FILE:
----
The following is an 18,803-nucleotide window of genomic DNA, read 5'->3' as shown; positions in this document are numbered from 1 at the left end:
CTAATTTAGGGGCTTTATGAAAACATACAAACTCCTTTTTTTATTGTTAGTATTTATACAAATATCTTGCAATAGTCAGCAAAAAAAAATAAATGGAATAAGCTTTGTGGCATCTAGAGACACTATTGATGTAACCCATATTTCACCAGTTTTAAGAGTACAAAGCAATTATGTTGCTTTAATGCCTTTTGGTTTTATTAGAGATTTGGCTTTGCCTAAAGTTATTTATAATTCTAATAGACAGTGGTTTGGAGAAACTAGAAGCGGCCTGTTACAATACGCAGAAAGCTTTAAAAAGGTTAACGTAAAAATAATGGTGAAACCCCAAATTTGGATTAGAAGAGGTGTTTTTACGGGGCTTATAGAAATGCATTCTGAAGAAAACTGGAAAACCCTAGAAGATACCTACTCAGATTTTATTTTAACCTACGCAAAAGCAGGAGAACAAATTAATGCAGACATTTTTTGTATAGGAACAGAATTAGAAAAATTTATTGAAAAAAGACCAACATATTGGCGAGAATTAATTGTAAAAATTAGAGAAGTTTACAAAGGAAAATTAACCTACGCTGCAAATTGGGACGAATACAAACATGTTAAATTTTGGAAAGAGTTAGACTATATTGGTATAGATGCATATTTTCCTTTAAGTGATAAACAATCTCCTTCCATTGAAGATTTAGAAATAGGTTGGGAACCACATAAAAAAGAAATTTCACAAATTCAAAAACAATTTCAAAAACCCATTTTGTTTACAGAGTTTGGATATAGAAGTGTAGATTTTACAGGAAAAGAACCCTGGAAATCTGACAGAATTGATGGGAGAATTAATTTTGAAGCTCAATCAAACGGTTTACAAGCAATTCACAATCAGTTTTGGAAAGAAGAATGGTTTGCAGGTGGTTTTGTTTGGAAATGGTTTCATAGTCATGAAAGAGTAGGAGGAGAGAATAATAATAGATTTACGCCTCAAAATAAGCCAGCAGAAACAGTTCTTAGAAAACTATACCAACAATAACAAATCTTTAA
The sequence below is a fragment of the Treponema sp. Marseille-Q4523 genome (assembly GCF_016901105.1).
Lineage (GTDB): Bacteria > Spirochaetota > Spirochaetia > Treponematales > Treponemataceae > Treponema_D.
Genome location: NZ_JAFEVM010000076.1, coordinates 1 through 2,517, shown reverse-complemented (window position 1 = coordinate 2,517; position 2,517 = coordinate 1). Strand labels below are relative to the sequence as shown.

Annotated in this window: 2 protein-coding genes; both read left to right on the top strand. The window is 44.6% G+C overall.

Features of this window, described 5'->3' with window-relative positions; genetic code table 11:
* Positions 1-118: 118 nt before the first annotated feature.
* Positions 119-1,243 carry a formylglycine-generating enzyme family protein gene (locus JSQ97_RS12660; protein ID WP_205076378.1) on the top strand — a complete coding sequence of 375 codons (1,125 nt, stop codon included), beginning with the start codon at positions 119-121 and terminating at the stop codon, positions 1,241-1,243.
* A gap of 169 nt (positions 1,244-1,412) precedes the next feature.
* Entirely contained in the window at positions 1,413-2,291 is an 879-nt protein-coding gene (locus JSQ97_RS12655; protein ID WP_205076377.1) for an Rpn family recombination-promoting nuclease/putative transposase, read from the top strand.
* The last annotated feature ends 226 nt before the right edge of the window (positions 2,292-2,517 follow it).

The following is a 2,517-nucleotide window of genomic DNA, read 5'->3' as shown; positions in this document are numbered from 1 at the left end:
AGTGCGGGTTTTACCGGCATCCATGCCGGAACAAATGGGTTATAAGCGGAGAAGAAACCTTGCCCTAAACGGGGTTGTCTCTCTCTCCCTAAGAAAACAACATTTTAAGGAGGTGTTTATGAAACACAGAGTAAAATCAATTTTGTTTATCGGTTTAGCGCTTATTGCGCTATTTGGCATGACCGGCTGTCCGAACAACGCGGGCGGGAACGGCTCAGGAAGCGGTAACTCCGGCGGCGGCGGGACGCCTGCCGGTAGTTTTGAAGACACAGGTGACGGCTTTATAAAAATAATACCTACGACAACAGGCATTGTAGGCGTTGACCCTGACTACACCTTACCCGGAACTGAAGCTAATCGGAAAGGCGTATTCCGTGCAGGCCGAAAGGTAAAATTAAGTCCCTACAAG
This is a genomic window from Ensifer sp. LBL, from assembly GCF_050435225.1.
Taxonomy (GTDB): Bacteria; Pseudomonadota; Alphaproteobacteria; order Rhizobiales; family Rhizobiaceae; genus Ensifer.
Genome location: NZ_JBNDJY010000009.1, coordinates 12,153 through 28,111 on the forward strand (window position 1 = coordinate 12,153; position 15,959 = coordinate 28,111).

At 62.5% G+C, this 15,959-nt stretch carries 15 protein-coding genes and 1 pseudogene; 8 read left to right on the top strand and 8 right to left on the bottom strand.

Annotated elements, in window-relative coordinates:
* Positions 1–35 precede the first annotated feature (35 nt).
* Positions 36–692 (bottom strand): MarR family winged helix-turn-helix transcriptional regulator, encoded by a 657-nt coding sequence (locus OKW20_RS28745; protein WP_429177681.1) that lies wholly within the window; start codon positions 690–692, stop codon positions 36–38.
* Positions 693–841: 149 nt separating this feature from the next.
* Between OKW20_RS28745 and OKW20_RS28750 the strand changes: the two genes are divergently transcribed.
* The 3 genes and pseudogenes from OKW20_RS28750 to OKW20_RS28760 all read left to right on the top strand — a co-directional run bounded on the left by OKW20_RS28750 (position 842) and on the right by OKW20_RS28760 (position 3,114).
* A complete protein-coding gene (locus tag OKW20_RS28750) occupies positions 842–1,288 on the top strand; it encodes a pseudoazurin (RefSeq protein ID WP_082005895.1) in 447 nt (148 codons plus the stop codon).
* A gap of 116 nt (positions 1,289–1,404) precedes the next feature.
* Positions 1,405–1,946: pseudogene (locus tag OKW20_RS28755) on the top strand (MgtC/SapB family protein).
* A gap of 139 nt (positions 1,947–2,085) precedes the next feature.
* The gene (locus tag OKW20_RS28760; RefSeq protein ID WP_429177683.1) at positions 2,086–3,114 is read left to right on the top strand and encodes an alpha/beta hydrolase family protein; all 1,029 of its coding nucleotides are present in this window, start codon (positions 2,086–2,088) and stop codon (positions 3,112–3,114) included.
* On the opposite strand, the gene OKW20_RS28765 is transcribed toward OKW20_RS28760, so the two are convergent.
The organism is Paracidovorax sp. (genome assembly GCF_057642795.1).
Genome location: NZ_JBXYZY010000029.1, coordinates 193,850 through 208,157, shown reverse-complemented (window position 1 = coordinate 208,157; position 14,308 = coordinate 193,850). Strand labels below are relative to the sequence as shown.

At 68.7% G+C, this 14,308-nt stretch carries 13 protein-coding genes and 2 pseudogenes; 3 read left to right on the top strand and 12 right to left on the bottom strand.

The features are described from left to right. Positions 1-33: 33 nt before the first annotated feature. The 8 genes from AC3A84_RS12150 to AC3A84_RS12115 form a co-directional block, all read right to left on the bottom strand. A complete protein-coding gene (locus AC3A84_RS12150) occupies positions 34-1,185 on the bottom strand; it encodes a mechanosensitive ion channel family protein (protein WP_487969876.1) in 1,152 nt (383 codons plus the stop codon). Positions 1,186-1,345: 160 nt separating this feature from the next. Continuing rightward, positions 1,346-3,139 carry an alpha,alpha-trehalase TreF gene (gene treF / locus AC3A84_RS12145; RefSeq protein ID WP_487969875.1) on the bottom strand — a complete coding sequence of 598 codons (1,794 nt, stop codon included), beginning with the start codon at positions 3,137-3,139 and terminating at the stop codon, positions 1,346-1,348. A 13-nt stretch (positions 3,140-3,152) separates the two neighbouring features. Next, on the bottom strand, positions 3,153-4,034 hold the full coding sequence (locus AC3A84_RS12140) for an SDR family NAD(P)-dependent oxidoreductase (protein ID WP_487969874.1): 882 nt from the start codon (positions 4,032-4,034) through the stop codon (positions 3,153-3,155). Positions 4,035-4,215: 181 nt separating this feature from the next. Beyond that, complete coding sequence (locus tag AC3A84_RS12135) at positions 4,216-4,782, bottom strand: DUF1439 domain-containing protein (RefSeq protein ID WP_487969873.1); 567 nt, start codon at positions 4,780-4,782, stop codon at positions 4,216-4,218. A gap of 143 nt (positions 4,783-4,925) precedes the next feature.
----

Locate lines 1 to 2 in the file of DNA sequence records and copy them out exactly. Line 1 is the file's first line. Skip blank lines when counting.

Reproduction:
The following is an 18,803-nucleotide window of genomic DNA, read 5'->3' as shown; positions in this document are numbered from 1 at the left end:
CTAATTTAGGGGCTTTATGAAAACATACAAACTCCTTTTTTTATTGTTAGTATTTATACAAATATCTTGCAATAGTCAGCAAAAAAAAATAAATGGAATAAGCTTTGTGGCATCTAGAGACACTATTGATGTAACCCATATTTCACCAGTTTTAAGAGTACAAAGCAATTATGTTGCTTTAATGCCTTTTGGTTTTATTAGAGATTTGGCTTTGCCTAAAGTTATTTATAATTCTAATAGACAGTGGTTTGGAGAAACTAGAAGCGGCCTGTTACAATACGCAGAAAGCTTTAAAAAGGTTAACGTAAAAATAATGGTGAAACCCCAAATTTGGATTAGAAGAGGTGTTTTTACGGGGCTTATAGAAATGCATTCTGAAGAAAACTGGAAAACCCTAGAAGATACCTACTCAGATTTTATTTTAACCTACGCAAAAGCAGGAGAACAAATTAATGCAGACATTTTTTGTATAGGAACAGAATTAGAAAAATTTATTGAAAAAAGACCAACATATTGGCGAGAATTAATTGTAAAAATTAGAGAAGTTTACAAAGGAAAATTAACCTACGCTGCAAATTGGGACGAATACAAACATGTTAAATTTTGGAAAGAGTTAGACTATATTGGTATAGATGCATATTTTCCTTTAAGTGATAAACAATCTCCTTCCATTGAAGATTTAGAAATAGGTTGGGAACCACATAAAAAAGAAATTTCACAAATTCAAAAACAATTTCAAAAACCCATTTTGTTTACAGAGTTTGGATATAGAAGTGTAGATTTTACAGGAAAAGAACCCTGGAAATCTGACAGAATTGATGGGAGAATTAATTTTGAAGCTCAATCAAACGGTTTACAAGCAATTCACAATCAGTTTTGGAAAGAAGAATGGTTTGCAGGTGGTTTTGTTTGGAAATGGTTTCATAGTCATGAAAGAGTAGGAGGAGAGAATAATAATAGATTTACGCCTCAAAATAAGCCAGCAGAAACAGTTCTTAGAAAACTATACCAACAATAACAAATCTTTAA